When we returned to the U.S. in April, we decided to use a smart-phone. We knew that with all of our traveling this year, it would be helpful for directions and finding information on the road. We have used it to listen to the Hobbit during our recent travels, check the traffic, watch and listen to baseball games, check e-mail, and all sorts of other useful things. Unfortunately, answering the phone was not so intuitive, but we finally got past that.
Last night, we took the Bart train in San Francisco to go downtown. I watched people get out of the train, and noticed that about 50% of them had earphones in – some talking on the phone, some presumably listening to music or radio. Then, while sitting in the train, I looked around and saw more than half of the passengers actively engaged with their smart-phones – texting, e-mailing, games, reading the news. With these amazing devices, the possibilities are endless!
As Americans, we place high importance on productivity and efficiency. We also value our privacy, and our personal space or personal time. Smartphones seem to respond to all of those cravings, and riding on a train for your daily commute is exactly the space where a smart phone can help you to feel productive by accomplishing multiple things at once – getting to your destination while also checking e-mail, for example. Having a device like a smart-phone also enables us to create the illusion of being in our own private “bubble”…we can interact with whoever we choose to, many miles apart, via the phone, without feeling awkward about ignoring the strangers sitting a few feet away. My friend Catherine wrote a wonderful reflection on this daily commute and how we often act like we are alone in the train full of people.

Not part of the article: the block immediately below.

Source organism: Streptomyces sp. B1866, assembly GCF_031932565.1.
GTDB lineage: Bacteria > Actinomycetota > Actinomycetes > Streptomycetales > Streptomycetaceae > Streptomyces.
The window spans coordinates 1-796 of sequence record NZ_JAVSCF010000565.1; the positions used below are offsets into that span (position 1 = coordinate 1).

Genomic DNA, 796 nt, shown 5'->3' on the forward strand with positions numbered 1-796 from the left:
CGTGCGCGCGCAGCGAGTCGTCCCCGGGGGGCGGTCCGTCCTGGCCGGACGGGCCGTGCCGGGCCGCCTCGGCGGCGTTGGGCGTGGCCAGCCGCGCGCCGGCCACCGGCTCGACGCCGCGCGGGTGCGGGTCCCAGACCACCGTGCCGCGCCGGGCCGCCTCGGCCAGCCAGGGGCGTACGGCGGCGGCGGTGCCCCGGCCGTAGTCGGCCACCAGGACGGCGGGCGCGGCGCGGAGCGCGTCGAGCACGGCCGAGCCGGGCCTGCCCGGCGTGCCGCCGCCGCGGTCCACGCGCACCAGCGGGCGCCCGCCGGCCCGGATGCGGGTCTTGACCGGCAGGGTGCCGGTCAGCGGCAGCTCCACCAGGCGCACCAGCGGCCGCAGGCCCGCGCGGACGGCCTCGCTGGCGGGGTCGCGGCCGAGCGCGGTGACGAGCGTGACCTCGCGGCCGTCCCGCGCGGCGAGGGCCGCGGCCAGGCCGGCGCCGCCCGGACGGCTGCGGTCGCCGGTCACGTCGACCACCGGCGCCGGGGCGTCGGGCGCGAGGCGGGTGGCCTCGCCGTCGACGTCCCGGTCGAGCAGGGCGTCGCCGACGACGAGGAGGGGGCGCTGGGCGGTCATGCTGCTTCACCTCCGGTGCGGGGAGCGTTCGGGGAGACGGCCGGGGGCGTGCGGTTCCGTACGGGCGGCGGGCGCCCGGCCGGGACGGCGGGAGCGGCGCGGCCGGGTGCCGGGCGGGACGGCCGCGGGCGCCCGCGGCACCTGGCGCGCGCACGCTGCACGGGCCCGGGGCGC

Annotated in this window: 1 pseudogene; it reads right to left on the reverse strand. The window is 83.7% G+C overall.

My mind shifts to numerous rides on the bus in Kananga. Often, we are so jammed and squeezed into the minivan-sized bus that one of us is sitting on the lap of a stranger, or the people are so wedged together that I could not move my leg if I wanted to. Children are passed around to any adult who has a free lap in order to make room for the most number of people. Often, passengers are holding live chickens, or a goat is under the seat. People are shoved and squeezed to rather uncomfortable positions…then the bus goes bumping down the dusty road, and we wince each time it swerves to miss a pothole. Since the bus is far too bumpy and crowded for doing anything “productive”, some lively conversation transpires. When we get on a bus, we often get to be the object of the conversation – and I fight with my inner self and culture that prefers to reach the destination just quietly enjoying my “private world”. But I also thoroughly enjoy this other way of travel …recognizing that we are thrown together as companions on a journey, and don’t need to be afraid of each other.
Paul tells the Ephesians to “Be careful, then, how you live…making the most of every opportunity”. (Eph 5:15-16). Somehow, I don’t think that he was referring to checking e-mail on the train. What do you think? I know that these technological devices can be helpful…but have we gone overboard? How do we ensure that they don’t block us from experiencing “life” and community the way that God desires?